I estimate that Getty generates about $100 million annually from images in its Creative collection. Given that the collection currently has 17,962,387 images that would represent annual gross revenue of $5.57 per image in the collection. I estimate that the company licenses way less than 3 million Creative collection images annually, despite the fact that probably half of those licenses are for prices of less than $10. Thus, maybe one out of every six images is licensed. The rest earn nothing. Take that into consideration and image creators may not be earning much more by being with Getty than they would earn with Shutterstock. And neither is paying the average image creator enough to justify continue production.

Who Will Supply Stock Images In The Future?

Given these numbers, the only people likely to produce stock images in the future are amateurs who are just taking pictures for fun.

The money earned is unimportant to them. They are happy with a little recognition. (They may not get much of that because few, if any, of the images most produce will ever sell. But when they get tired and drop out other amateurs will take their place.)

Many of these producers will be willing to spend much more on equipment than they will ever recover from the licensing revenue they receive.

These producers will be willing to spend a great deal of their time, not just in taking pictures, but in administrative activities to make their images available for marketing.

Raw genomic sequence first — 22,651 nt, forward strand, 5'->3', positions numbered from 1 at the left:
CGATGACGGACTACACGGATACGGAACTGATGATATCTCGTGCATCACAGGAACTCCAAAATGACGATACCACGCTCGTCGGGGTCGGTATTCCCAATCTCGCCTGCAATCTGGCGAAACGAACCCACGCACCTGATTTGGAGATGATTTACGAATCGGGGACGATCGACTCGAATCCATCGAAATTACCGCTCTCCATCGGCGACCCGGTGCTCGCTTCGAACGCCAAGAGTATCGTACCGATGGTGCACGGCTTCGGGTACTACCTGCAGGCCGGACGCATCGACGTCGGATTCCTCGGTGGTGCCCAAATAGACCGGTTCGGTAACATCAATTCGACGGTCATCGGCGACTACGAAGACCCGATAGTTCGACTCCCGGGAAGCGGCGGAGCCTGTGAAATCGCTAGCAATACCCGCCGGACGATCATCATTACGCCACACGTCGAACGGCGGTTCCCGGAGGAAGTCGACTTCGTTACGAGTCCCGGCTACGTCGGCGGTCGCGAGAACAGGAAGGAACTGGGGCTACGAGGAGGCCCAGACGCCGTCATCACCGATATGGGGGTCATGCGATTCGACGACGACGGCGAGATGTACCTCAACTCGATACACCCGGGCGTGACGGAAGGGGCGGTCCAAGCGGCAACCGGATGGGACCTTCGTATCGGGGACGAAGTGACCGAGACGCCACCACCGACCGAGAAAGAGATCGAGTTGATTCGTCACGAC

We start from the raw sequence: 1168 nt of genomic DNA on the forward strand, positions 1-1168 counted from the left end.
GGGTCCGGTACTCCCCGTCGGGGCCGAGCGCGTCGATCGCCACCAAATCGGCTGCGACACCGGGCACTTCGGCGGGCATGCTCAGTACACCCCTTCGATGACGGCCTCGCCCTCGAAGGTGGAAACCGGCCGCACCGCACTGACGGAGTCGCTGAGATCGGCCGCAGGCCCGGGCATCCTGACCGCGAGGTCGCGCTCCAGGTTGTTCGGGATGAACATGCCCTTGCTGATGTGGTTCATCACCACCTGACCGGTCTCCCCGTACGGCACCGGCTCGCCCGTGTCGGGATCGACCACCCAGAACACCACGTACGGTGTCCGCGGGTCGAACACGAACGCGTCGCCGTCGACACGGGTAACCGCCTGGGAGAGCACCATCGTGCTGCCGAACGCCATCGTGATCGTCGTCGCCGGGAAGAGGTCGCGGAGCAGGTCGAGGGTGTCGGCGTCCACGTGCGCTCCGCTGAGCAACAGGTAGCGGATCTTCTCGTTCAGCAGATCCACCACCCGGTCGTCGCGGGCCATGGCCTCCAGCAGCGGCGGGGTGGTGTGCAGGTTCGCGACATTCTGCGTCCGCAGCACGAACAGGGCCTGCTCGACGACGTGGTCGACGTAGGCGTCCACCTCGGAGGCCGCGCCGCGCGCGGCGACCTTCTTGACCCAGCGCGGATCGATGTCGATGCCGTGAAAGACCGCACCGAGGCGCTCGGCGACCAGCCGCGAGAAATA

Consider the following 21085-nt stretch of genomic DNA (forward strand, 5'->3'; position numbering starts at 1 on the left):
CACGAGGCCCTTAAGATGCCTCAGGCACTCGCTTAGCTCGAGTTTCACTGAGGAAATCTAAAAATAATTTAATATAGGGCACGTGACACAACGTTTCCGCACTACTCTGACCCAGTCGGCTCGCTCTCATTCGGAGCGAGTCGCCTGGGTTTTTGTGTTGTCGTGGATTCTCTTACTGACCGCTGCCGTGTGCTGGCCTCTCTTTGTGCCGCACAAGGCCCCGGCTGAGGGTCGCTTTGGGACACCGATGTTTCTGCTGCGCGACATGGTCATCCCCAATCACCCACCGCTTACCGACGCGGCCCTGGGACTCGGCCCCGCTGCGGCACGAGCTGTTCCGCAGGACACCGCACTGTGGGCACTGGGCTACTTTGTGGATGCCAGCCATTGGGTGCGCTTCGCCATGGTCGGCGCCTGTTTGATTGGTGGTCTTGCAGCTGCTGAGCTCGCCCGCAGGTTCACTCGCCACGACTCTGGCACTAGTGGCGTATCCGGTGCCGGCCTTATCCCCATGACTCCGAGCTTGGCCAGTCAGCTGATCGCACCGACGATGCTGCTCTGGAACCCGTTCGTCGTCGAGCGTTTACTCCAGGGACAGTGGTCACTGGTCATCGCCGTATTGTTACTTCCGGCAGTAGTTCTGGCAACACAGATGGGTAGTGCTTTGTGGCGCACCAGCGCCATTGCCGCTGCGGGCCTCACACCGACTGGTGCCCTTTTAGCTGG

An increasing percentage of these producers will be residents of lower cost of living countries where it may be more difficult to get a good paying job and some money is better than none. It is interesting that more of the Shutterstock producers come from the Ukraine than from the U.S., United Kingdom and Germany combined. (See data) In addition more contributors come from the Russian Federation than from Ukraine and more come from Thailand than the Russian Federation.

These amateur producers will be happy to support large corporations and investors who profit handsomely from their efforts.

Copyright © 2017 Jim Pickerell. The above article may not be copied, reproduced, excerpted or distributed in any manner without written permission from the author. All requests should be submitted to Selling Stock at 10319 Westlake Drive, Suite 162, Bethesda, MD 20817, phone 301-461-7627, e-mail: wvz@fpcubgbf.pbz

Jim Pickerell is founder of, an online newsletter that publishes daily. He is also available for personal telephone consultations on pricing and other matters related to stock photography. He occasionally acts as an expert witness on matters related to stock photography. For his current curriculum vitae go to:  


  • Tibor Bognar Posted Mar 11, 2017
    Former Corbis photographers finding themselves with Getty are experiencing a sharp drop of their income. Yes, a large part of the sales seem to be for less than $10, of which they get 25%. In addition the Getty submission process is much more cumbersome and time consuming. Maybe it's time to sell our cameras?